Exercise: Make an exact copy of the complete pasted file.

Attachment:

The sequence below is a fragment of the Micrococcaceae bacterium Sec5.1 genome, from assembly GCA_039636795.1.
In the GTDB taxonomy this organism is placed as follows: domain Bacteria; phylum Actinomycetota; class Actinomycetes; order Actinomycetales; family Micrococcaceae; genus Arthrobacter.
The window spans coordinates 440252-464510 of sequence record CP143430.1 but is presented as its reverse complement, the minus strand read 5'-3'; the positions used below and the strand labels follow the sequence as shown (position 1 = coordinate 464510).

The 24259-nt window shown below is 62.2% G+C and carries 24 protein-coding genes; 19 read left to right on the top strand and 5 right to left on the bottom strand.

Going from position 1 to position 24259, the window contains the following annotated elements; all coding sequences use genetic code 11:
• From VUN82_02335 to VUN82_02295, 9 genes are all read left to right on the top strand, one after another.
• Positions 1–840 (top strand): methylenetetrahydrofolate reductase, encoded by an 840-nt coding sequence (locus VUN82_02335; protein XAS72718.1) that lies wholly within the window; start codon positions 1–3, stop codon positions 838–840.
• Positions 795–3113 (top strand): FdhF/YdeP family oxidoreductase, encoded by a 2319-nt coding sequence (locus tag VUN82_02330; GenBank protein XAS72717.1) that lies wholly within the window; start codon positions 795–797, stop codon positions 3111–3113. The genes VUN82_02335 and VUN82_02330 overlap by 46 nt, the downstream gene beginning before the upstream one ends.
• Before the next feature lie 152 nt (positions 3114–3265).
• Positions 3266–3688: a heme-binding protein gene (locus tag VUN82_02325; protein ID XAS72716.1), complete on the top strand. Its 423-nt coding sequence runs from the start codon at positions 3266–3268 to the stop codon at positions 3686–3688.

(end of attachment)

The sequence below is a fragment of the Micrococcaceae bacterium Sec5.1 genome, from assembly GCA_039636795.1.
In the GTDB taxonomy this organism is placed as follows: domain Bacteria; phylum Actinomycetota; class Actinomycetes; order Actinomycetales; family Micrococcaceae; genus Arthrobacter.
The window spans coordinates 440252-464510 of sequence record CP143430.1 but is presented as its reverse complement, the minus strand read 5'-3'; the positions used below and the strand labels follow the sequence as shown (position 1 = coordinate 464510).

The 24259-nt window shown below is 62.2% G+C and carries 24 protein-coding genes; 19 read left to right on the top strand and 5 right to left on the bottom strand.

Going from position 1 to position 24259, the window contains the following annotated elements; all coding sequences use genetic code 11:
• From VUN82_02335 to VUN82_02295, 9 genes are all read left to right on the top strand, one after another.
• Positions 1–840 (top strand): methylenetetrahydrofolate reductase, encoded by an 840-nt coding sequence (locus VUN82_02335; protein XAS72718.1) that lies wholly within the window; start codon positions 1–3, stop codon positions 838–840.
• Positions 795–3113 (top strand): FdhF/YdeP family oxidoreductase, encoded by a 2319-nt coding sequence (locus tag VUN82_02330; GenBank protein XAS72717.1) that lies wholly within the window; start codon positions 795–797, stop codon positions 3111–3113. The genes VUN82_02335 and VUN82_02330 overlap by 46 nt, the downstream gene beginning before the upstream one ends.
• Before the next feature lie 152 nt (positions 3114–3265).
• Positions 3266–3688: a heme-binding protein gene (locus tag VUN82_02325; protein ID XAS72716.1), complete on the top strand. Its 423-nt coding sequence runs from the start codon at positions 3266–3268 to the stop codon at positions 3686–3688.